Siksika Nation in 'crisis stage' as flooding threatens several southern Alberta communities
As many as 25 homes on the Siksika reserve had been evacuated as of Tuesday morning
Localized flooding has pushed several Alberta communities into a "crisis stage," with overland water threatening several homes and rendering some roads impassable to emergency vehicles and school buses.
Siksika Nation, Lethbridge County, the Municipal District of Taber and Forty Mile County are all in local states of emergency, with dozens of evacuations and road closures in place.
As many as 25 homes on the Siksika reserve had been evacuated as of Tuesday morning, Siksika First Nation Chief Joseph Weasel Child told a news conference at 9 a.m.
"This is the worst I've ever seen in my life on the nation," he said. "We're at the crisis stage now."
Roughly 300 of the 560 kilometres of roads on the reserve have been affected by the flooding, Weasel Child said.
State of emergency lifted in Lethbridge County
The state of local emergency was lifted in Lethbridge County on Tuesday afternoon.
In a 4 p.m. update, officials said there had been no new road closures since 9 a.m. Tuesday morning, and floodwaters had receded in most areas of concern.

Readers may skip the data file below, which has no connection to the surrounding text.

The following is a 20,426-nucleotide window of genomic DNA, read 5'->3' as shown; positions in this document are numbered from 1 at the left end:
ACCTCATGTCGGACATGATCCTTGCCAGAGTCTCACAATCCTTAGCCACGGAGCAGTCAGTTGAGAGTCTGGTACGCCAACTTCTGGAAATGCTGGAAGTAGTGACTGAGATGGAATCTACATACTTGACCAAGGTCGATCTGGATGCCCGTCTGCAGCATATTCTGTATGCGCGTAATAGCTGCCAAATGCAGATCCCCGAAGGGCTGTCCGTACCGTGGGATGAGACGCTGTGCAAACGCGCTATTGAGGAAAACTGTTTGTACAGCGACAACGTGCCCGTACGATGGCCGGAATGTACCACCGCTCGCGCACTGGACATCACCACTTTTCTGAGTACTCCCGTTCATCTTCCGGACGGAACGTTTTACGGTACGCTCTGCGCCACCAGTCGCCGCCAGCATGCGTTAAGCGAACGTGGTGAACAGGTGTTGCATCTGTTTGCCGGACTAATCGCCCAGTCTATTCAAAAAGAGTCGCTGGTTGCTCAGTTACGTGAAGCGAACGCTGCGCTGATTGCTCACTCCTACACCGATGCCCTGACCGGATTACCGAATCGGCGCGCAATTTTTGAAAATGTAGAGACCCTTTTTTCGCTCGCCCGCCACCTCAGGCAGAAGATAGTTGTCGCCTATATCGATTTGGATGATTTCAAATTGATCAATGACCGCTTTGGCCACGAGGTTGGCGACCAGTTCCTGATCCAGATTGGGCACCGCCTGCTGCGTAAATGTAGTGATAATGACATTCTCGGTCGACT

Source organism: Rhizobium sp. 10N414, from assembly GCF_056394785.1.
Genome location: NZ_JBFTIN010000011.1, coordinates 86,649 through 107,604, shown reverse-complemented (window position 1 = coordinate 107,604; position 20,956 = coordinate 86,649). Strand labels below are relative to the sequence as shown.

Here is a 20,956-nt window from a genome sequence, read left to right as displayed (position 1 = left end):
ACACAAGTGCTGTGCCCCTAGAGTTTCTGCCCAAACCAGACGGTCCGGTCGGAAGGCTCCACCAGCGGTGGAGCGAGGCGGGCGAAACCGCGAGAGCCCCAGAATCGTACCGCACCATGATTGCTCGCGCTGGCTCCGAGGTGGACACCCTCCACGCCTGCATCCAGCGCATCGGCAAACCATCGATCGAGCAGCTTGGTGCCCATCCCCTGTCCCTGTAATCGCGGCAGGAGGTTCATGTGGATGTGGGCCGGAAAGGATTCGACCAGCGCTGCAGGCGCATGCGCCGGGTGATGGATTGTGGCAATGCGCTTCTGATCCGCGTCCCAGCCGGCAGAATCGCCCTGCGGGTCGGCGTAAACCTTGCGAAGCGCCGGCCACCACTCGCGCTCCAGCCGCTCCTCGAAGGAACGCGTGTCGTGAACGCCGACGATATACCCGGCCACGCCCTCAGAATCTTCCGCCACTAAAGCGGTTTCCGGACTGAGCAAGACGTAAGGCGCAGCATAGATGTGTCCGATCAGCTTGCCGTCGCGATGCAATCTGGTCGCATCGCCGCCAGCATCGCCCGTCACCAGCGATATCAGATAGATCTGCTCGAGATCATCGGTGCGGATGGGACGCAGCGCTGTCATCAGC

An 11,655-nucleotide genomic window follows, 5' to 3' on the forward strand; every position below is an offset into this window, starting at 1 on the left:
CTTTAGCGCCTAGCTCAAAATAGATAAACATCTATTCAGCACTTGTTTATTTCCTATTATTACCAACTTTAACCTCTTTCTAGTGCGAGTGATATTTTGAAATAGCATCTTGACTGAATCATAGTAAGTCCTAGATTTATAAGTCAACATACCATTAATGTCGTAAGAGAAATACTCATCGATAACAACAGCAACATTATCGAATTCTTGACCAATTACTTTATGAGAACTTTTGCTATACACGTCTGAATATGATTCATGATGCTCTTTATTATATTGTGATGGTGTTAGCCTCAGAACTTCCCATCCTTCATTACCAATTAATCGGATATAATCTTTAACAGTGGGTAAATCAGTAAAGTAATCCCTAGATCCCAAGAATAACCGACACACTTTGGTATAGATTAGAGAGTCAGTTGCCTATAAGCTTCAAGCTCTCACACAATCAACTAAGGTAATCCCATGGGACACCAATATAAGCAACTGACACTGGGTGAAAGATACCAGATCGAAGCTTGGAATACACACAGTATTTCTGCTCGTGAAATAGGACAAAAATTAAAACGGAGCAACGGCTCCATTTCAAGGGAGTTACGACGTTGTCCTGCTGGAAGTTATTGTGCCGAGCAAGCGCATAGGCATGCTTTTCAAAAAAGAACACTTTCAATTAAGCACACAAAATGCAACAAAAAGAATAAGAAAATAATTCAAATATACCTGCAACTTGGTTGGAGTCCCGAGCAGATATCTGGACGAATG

"Some roads remain closed and motorists are advised to use caution on roads that have been softened or are covered with water. A map of current road closures will be posted on our website and will be updated daily," read the update.
Information for area residents affected by flooding can be found on the Alberta Health Services website.
Several homes were being threatened by high water, though no one has had to be evacuated yet, Reeve Lorne Hickey said Tuesday morning.
Hickey said he's never seen this much flooding this time of year in his community, noting that more than two dozen roads have been closed.
The M.D. of Taber has been battling flooding for weeks now, as runoff from melting snow continues to overwhelm local infrastructure, and the ground remains frozen in many areas, preventing water from being absorbed.
Willow Creek and Vulcan are also experiencing localized flooding.
Nels Petersen, chief administrative officer of Vulcan County, says crews are doing trench and swale work to divert water away from roadways.
"But I mean really we're anticipating the big test is gonna start tomorrow, you know when temperatures start climbing up over 8 degrees," he said.
Officials are warning that all of these situations can change rapidly, and urge residents to continue to check the Alberta Emergency Alert system for updates.
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With files from Jennifer Lee and Dave Will